Wednesday, June 5, 2013

Implications of the Frozen Female Face

Botox, a type of botulism toxin, is used cosmetically by millions of individuals every year to freeze their facial muscles in order to smooth wrinkles in the skin. Women use it in far greater numbers than men--with men receiving around 10 percent of Botox injections in 2012--although Botox use in men is swiftly increasing numbers. Last year 6.1 million individuals received Botox injections in the US; 5.4 million of them were women. Of course, these numbers are official ones. Some folks can't afford to access Botox by regulated means, so they resort to self-endangerment by seeking out unlicensed practitioners, whose number of Botox administrations remain unreported. Others are endangering themselves by unknowingly receiving unapproved versions of Botox.

Of course, we understand why millions of women pay hard-earned money and endanger themselves for facial injections of a poisonous neurotoxin that is "the most acutely toxic substance known" and has serious potential side effects in order to appear younger for a few weeks, right? The extreme pressure on women to retain a youthful appearance; the unbearable cultural expectations of a certain type of hairless, thin, young, tall, white, European beauty; the constant conditioning and messaging that women's appearance and sexual appeal to men determine our worth... You know, the usual things that women constantly process on an hourly basis in every single aspect of our entire lives. But I want to look beyond the reasons we use Botox to the ramifications of that use.


Silencing Emotion

Jessie Cole's recent article for the Guardian piqued my interest in the implications of Botox use in women. She nicely summarizes the psychosocial dangers of Botox and the potential for a loss of empathy:

"...Botox...minimises micro-expressions, those brief, involuntary facial expressions that reveal our unconscious feeling of anger, happiness, disgust, embarrassment or pride. In a sense, communicating with someone who's had Botox is like communicating with a static image – much of the body language involved is silenced. Considering that body language, mostly consisting of facial expressions, makes up at least half of any message being communicated, this is a significant loss.

But this facial paralysis also inhibits the ability of the Botoxed to mimic the facial expressions of others, which is critical in the formation of empathy. Facial micro-mimicry is the major way we understand others' emotions. If you are wincing in pain I immediately do a micro-wince, which sends a message to my brain about what you are experiencing. By experiencing it myself I understand what you are going through. This suggests that not only do I find my Botoxed friends hard to read, but they are also hindered in their capacity to read me. An unfortunate feedback cycle. The possible implications of this are frightening."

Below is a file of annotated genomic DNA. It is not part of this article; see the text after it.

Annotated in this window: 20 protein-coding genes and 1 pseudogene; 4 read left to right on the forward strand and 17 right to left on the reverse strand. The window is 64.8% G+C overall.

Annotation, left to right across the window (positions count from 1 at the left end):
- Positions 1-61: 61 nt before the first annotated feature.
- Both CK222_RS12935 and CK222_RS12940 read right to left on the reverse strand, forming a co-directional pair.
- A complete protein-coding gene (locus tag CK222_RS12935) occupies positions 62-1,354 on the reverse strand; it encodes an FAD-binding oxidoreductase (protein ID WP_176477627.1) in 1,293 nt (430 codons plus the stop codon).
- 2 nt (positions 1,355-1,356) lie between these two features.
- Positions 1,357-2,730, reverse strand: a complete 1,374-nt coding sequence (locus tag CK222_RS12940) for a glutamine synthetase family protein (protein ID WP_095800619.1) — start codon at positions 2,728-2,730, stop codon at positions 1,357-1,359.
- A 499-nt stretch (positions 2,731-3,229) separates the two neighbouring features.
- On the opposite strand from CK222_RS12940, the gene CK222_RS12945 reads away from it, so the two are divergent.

Cole proceeds to suggest that friendships and mother-child bonds could be negatively affected by Botox use in women. Because women comprise the majority of Botox users and 4 million women give birth in the US each year, there are negative implications for children,* as well as society as a whole since the majority of children become adults that make up our population. If parents have frozen faces that cannot display emotions or microexpressions, thereby limiting their ability to empathize, then the development of children could be negatively impacted. She cites Edward Tronick's Still Face Paradigm as a scientific indicator that frozen faces on women would negatively impact children's social and emotional development.

Frozen faces not only physically arrest women, they are also emotionally arrest them. Botox use has been scientifically proven to prevent humans from experiencing a full range of emotions. Richard and C.R. Zwolinksi note, "Scientists agree that there is a causal relationship between facial expression and emotions–if you can’t smile, you can’t feel the emotion associated with that smile. In order to...fully experience the emotional content of language, you must be able to respond to that language with facial movements such as smiles or frowns."  By using Botox, women are perpetuating the cultural message that looking smooth and ostensibly young is more important than nonverbally expressing and feeling emotions.

Cole concludes her article with some fascinating questions:
"With the proliferation of 'selfies' and the focus on static representations of women's faces, are we forgetting how much of who we are is communicated through facial expressions? Are we, in some sense, choosing a form of silence far more insidious than women have ever known in the past? Who benefits from the silencing of women's faces? And what is the cost?" I am intensely curious about who benefits from the silencing of women's faces.